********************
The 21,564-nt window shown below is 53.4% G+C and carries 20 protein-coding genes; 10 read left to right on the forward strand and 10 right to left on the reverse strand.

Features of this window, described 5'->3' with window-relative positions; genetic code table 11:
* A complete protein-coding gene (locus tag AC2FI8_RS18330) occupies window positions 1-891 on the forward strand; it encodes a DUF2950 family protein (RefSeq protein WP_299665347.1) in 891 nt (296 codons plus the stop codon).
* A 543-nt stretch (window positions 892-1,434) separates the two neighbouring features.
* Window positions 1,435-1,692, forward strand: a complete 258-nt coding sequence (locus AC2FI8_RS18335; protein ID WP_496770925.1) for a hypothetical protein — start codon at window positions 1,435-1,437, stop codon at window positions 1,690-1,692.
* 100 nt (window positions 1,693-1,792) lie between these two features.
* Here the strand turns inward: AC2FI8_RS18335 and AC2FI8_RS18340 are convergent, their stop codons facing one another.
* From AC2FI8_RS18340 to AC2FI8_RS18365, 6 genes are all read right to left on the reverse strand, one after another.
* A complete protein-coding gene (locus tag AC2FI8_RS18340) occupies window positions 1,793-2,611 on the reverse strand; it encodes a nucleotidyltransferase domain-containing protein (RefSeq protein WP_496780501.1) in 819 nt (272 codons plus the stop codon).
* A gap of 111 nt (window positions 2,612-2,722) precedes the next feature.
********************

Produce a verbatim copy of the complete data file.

The 21,564-nt window shown below is 53.4% G+C and carries 20 protein-coding genes; 10 read left to right on the forward strand and 10 right to left on the reverse strand.

Features of this window, described 5'->3' with window-relative positions; genetic code table 11:
* A complete protein-coding gene (locus tag AC2FI8_RS18330) occupies window positions 1-891 on the forward strand; it encodes a DUF2950 family protein (RefSeq protein WP_299665347.1) in 891 nt (296 codons plus the stop codon).
* A 543-nt stretch (window positions 892-1,434) separates the two neighbouring features.
* Window positions 1,435-1,692, forward strand: a complete 258-nt coding sequence (locus AC2FI8_RS18335; protein ID WP_496770925.1) for a hypothetical protein — start codon at window positions 1,435-1,437, stop codon at window positions 1,690-1,692.
* 100 nt (window positions 1,693-1,792) lie between these two features.
* Here the strand turns inward: AC2FI8_RS18335 and AC2FI8_RS18340 are convergent, their stop codons facing one another.
* From AC2FI8_RS18340 to AC2FI8_RS18365, 6 genes are all read right to left on the reverse strand, one after another.
* A complete protein-coding gene (locus tag AC2FI8_RS18340) occupies window positions 1,793-2,611 on the reverse strand; it encodes a nucleotidyltransferase domain-containing protein (RefSeq protein WP_496780501.1) in 819 nt (272 codons plus the stop codon).
* A gap of 111 nt (window positions 2,612-2,722) precedes the next feature.